Thursday, July 7, 2011

'Ye dinnae ken me but I ken you'

Three years ago, there was an infamous incident in the world of curling when the Scottish women's team ended up playing their concluding games at the World Championship with only three players. What had seemingly happened was that the skip Gail Munro had been dropped from the team, her third Lyndsay Wilson had refused to play without her, and Munro had subsequently refused to re-enter the team to fill the gap left by Wilson. Yesterday, however, Munro won a defamation case against the then-national coach Derek Brown, and it is now clear that everything was not quite as it appeared.

Leaving aside the catastrophic breakdown in the relationship between the players and the coaching staff, what leapt out at me from the judge's ruling was this extraordinary account of how the public had reacted to Munro on the basis of false information -

"Some of the local population where she lived had sympathised with her, but others had not. By way of illustration she described having been out for lunch recently and overhearing her name mentioned. When she had turned round an older gentleman had looked her in the eye and said "Aye, ye dinnae ken me but I ken you. You're the lass that didnae play for your country"."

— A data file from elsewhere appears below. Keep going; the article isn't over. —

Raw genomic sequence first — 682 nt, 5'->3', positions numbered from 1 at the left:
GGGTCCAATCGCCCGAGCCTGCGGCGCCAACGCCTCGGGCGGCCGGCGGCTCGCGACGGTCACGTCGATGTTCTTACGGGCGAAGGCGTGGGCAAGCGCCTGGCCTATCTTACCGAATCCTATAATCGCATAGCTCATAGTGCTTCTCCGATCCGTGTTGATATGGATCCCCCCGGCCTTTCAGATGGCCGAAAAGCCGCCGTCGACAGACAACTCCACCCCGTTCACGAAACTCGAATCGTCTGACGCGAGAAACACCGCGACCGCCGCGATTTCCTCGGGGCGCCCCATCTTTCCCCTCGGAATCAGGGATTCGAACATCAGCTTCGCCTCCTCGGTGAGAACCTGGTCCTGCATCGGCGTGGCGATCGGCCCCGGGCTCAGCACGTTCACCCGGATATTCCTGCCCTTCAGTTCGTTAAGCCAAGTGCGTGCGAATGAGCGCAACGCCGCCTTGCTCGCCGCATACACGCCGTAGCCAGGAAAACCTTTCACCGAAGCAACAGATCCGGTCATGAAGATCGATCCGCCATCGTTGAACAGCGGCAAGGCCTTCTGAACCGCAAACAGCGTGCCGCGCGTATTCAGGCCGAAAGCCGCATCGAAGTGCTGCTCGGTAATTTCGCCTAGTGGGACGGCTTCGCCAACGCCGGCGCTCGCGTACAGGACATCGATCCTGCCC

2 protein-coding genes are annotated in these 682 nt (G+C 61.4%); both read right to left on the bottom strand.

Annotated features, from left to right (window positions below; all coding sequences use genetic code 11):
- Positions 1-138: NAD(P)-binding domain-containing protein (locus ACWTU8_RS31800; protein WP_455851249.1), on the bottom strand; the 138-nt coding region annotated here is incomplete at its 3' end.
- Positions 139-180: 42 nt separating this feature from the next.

Even if that hadn't turned out to be untrue, it has to be asked - what is with some people that they think they have a God-given right to intrude into the lives of strangers like that? I think if I'd been in Munro's position I'd have been tempted to reply - "Don't you think there's probably a very good reason why I dinnae ken you?"

No comments:

Post a Comment